By Barney Smith

Last week the UK Government produced the long-awaited Hydrogen policy strategy which seeks to put some flesh on the bones of the “Ten-Point plan for a Green Industrial Revolution” launched by the Prime Minister in November 2020. Crucially, it recognises the importance of hydrogen within that overall plan.

The strategy notes that at the moment there is virtually no production of low-carbon Hydrogen in the UK, (or indeed in the wider world). Yet it will be important to produce large volumes of low-carbon hydrogen if the UK is to fulfil its obligation to be carbon neutral by 2050. Sectors such as transport by sea or by lorry, or hard to electrify areas like steel or cement production will need to turn to low-carbon hydrogen as a fuel source. The aim is for 5 Gigawatts (GW) of low carbon hydrogen production capacity by 2030 for use across the economy. This could produce a hydrogen equivalent to the amount of gas consumed by over 3 million households in the UK each year.

Image from Pixabay

Current UK production and use of high-carbon hydrogen is heavily concentrated in chemicals and refineries, often on the same site. It is usually produced from steam methane, without any use of carbon capture and storage (CCS). Interestingly, low-carbon hydrogen tends to be designated by various colours, according to the method of production: “Green” hydrogen is produced by electrolysis, which means that the only by-product is water;” blue” hydrogen is produced by steam methane, but with CCS; “grey” hydrogen comes from natural gas but without CCS; there is even “turquoise” hydrogen, which uses heat to produce hydrogen and solid carbon.

The problem with all these technologies is that the resulting “improved” hydrogen is significantly more expensive than that produced by existing, more conventional, means. Another striking element of the current system is the absence of major transport infrastructure. The strategy, over one hundred pages of it, is designed to cope with these realities, as well as securing a prominent role for UK industry in what will be a virtually new sector, and promoting the substantial private investment that will be needed.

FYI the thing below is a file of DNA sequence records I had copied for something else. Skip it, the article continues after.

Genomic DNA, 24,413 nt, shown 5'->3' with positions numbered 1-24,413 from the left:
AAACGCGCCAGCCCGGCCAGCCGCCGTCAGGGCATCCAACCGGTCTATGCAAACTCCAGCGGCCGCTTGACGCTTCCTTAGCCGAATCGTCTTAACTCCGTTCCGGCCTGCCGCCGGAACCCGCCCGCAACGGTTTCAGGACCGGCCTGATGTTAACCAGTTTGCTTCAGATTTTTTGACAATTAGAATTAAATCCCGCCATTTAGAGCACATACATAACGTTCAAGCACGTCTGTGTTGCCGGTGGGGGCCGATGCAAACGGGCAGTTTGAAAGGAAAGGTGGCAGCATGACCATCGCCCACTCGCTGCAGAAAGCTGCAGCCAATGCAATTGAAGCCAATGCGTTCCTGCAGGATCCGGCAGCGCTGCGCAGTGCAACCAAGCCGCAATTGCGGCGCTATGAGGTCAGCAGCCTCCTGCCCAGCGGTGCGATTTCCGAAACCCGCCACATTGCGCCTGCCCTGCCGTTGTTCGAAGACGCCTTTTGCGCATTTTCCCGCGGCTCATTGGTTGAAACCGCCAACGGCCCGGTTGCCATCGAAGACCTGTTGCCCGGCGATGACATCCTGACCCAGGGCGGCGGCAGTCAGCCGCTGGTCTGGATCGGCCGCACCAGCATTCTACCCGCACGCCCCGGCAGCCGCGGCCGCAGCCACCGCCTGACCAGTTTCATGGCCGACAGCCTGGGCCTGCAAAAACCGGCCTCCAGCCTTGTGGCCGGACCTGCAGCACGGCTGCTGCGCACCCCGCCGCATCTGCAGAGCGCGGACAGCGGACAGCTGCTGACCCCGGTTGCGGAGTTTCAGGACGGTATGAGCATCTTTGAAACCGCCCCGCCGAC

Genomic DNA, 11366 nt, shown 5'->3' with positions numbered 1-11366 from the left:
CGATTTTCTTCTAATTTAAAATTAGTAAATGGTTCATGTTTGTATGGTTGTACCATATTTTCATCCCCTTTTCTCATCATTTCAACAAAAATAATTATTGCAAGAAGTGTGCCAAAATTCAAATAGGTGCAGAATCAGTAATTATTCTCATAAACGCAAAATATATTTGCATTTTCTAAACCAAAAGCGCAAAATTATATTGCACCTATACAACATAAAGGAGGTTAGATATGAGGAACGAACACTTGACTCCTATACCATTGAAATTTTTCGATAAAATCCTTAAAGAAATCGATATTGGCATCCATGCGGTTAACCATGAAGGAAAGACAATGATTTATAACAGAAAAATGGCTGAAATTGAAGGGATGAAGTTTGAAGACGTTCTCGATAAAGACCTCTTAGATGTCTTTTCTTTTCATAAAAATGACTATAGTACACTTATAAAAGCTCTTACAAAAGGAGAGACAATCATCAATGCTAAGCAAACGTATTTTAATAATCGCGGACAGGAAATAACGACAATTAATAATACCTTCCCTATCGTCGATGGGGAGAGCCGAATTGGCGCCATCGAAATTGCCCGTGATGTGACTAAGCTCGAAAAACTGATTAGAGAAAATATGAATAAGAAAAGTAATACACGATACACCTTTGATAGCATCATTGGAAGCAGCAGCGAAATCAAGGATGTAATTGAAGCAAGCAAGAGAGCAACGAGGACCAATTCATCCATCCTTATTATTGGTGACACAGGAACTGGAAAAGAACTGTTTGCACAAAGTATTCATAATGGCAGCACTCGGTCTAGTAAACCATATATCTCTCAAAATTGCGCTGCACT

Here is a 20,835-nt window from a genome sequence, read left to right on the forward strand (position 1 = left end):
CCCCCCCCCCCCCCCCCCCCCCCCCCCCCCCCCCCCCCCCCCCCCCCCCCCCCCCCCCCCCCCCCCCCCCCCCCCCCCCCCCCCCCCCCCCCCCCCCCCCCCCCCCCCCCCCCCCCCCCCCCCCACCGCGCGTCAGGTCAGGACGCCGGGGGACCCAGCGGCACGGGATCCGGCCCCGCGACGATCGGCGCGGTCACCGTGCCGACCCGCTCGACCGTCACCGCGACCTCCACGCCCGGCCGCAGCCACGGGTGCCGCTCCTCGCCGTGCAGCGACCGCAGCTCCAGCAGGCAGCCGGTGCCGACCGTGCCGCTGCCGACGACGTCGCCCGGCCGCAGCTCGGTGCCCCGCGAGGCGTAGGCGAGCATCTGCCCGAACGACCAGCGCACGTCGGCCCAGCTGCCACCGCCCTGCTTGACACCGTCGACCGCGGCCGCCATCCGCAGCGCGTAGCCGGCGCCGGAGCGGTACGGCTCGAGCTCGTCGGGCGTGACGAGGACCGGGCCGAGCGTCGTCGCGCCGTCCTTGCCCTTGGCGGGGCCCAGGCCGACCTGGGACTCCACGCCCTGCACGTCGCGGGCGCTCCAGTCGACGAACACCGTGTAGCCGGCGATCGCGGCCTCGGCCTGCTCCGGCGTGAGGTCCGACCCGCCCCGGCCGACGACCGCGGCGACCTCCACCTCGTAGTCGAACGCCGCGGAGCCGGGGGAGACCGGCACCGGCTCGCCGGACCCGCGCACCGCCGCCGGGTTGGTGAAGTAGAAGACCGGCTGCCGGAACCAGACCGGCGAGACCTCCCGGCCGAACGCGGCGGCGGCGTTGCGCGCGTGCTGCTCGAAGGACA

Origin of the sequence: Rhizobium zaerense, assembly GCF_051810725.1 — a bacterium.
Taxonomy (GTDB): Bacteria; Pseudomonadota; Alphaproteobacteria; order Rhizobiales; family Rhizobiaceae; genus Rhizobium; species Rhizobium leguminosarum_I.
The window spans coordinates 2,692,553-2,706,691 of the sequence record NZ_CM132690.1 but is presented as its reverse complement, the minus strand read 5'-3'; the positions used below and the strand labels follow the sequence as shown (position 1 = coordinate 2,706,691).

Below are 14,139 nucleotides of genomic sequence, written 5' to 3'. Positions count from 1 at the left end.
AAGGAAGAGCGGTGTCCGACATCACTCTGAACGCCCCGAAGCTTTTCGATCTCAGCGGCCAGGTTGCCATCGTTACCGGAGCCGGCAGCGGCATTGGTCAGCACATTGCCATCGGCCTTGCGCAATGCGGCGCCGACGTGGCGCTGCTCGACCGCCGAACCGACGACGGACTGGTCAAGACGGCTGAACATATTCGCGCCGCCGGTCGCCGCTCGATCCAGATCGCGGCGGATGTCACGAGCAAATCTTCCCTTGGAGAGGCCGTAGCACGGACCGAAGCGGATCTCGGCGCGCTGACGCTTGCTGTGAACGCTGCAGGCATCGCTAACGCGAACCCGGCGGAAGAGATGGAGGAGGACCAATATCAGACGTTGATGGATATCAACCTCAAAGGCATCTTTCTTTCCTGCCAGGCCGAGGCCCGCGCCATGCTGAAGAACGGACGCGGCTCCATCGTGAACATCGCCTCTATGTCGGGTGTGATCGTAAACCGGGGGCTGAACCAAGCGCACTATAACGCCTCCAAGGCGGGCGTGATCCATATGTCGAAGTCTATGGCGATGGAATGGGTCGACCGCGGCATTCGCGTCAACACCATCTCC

Part of the strategy is to be based on financial incentives and even here the Government is seeking views on the final design of the £240m Net Zero Hydrogen Fund (NZHF), due to be launched early in 2022. And it is worth remembering that the Ten Point Plan designated hydrogen as a key priority area in the Net Zero Innovation Portfolio, a £1 billion fund to accelerate commercialisation of low-carbon technologies and systems for net zero. But there are certainly other non-financial aspects of the hydrogen economy to be considered, including the regulatory frameworks underpinning the market, the need for a UK Low Carbon Hydrogen Standard and safety.

Finally, it is also clear that this strategy is the beginning, rather than the end. The document itself admits that “It is not possible today, in 2021, to predict with certainty the size of the future hydrogen market in a net zero energy system, nor the best pathway to reach it” But the strategy is welcome for all that. Did a celebrated Chinaman not once say “Every Journey starts with a first step”?